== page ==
Spoiler Alert: herein I talk about the movie and some differences between the film and the book, so if you haven’t seen it and want to judge it for yourself, do wait to read this. (I wrote this Thursday night, but set it to publish Saturday morning. We decided to go ahead and take the family and see it. We’re cool like that. Or nerdy like that. Or something. It was a 7:00 movie. We wouldn’t have done some crazy midnight thing. We’re too old and the kids are too young. There were about 10 people in the theater. Our town is a tough sell. I hope it is doing better elsewhere.)
I thought it was moving and terrific and I loved Storm Reid’s Meg.
I know the book so well, I’ve been trying not to nit-pick it, but they did skip my favorite Mrs Who quote, “The heart has its reasons whereof reason knows nothing” Pascal. They also skipped my favorite part, the section with Aunt Beast where the ice in Meg’s heart thaws and she learns to forgive her father.
There are other changes; some of them make sense and some are baffling, but I’m trying not to nit-pick.
Movie Mom thinks the film fails with Charles Wallace, and I am inclined to agree, but my almost 9-year-old son loved him and loved the film. I’ll take that.
Three and a half years ago, when Jennifer Lee of Frozen was announced as a screenwriter, Kristin and I had a conversation about the upcoming film and casting decisions (Can Meg be Unattractive? (me) and Heroines Plain and Awkward (Kristin)).
By the time Ava DuVernay was announced as director, and her plan of using mixed race kids for the main characters was announced, I had almost completely fallen off blogging. It was probably on that ubiquitous social networking site that I said I was excited about the casting. It seemed to me to be a brilliant way to update L’Engle’s themes and to allow for Meg’s social outsider status. They did not make that explicit in the film; there were no racial epithets thrown at her or anything, but it existed in the subtext, the foundations for the character. Storm Reid was excellent; she was angry and awkward and stubborn and suspicious and brave and loving and passionate. She was also lovely. She just was. In this case, I think I’m okay with that.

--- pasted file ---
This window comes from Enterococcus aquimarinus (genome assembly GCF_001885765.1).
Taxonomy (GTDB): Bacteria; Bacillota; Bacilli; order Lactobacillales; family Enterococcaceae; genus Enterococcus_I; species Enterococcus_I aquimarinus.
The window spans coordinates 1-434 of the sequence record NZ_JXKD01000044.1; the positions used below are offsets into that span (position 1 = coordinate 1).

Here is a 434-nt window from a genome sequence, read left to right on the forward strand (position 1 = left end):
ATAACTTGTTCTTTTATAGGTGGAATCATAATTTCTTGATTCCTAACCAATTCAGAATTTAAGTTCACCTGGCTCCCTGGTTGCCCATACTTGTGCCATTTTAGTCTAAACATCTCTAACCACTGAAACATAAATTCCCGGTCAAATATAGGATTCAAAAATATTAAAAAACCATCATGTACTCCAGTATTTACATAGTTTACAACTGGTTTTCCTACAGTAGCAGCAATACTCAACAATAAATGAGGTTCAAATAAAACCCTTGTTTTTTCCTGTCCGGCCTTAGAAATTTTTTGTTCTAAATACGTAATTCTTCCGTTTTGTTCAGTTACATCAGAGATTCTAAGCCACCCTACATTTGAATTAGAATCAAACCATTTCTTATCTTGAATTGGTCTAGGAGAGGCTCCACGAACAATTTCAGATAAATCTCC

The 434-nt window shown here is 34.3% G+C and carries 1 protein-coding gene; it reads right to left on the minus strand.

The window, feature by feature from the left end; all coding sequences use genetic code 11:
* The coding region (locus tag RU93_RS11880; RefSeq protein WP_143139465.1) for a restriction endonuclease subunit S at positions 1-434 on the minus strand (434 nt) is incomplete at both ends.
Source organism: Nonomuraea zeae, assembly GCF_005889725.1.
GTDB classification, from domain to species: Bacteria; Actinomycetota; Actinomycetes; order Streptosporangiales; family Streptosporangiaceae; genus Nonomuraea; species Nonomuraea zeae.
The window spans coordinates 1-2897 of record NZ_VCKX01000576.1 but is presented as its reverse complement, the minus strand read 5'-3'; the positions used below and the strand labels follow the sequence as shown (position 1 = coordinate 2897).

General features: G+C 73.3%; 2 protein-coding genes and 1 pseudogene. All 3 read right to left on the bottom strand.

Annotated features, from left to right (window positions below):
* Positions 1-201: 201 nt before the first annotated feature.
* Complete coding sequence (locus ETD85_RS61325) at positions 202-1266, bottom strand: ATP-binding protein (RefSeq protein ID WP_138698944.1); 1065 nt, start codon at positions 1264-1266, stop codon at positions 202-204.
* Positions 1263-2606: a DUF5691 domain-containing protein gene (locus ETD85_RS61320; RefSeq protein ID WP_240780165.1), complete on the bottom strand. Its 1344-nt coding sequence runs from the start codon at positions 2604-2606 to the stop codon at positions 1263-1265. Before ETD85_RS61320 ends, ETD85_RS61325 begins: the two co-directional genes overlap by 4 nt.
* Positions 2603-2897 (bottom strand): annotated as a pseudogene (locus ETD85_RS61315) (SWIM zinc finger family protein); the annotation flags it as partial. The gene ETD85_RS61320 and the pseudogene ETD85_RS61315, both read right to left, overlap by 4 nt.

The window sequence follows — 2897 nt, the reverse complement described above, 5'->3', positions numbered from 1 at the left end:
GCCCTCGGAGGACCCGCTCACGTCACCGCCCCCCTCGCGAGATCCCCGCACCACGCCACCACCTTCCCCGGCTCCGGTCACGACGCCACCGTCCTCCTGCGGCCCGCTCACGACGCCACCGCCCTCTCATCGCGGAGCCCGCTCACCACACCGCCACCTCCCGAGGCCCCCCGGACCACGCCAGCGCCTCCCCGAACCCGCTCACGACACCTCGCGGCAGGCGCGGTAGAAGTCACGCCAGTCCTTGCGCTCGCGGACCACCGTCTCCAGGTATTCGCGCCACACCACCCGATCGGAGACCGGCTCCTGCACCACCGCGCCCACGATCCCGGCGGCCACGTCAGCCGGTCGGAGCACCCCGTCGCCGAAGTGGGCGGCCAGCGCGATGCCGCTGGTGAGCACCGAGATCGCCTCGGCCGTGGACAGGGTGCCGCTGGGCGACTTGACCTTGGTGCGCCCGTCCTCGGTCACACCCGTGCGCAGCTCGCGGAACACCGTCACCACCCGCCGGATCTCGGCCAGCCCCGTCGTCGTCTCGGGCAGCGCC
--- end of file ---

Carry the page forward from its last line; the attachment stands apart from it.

One interesting move they made was to include flashbacks of the Drs. Murry. In that way, they were much more a part of the story arc than they are in the book. I don’t know yet what I think about that.
I have to admit I am more disappointed than I thought I would be at the erasure of the specific Christian references. The themes are there, more or less, but the references are gone, even though other religious figures are named. L’Engle was so much the kind of inclusive, loving Christian that it would be nice to hold up, and her faith was so integral to her identity and work, I’m a little sad. It wouldn’t have had to be prominent or pushy. Just there, in the list of light-bringers. Or as a quote alongside Buddha and Rumi and Miranda. With all the darkness and light imagery and language, I kept waiting for someone to say “the light shines in the darkness.” I understand, and I am disappointed.
I also realized that I struggled to get a feel for the film as a whole because I spent the whole time wondering what they were going to do with the next scene. I would like to watch it again now that I know so I can simply enjoy what is there instead of wondering how they will adapt it.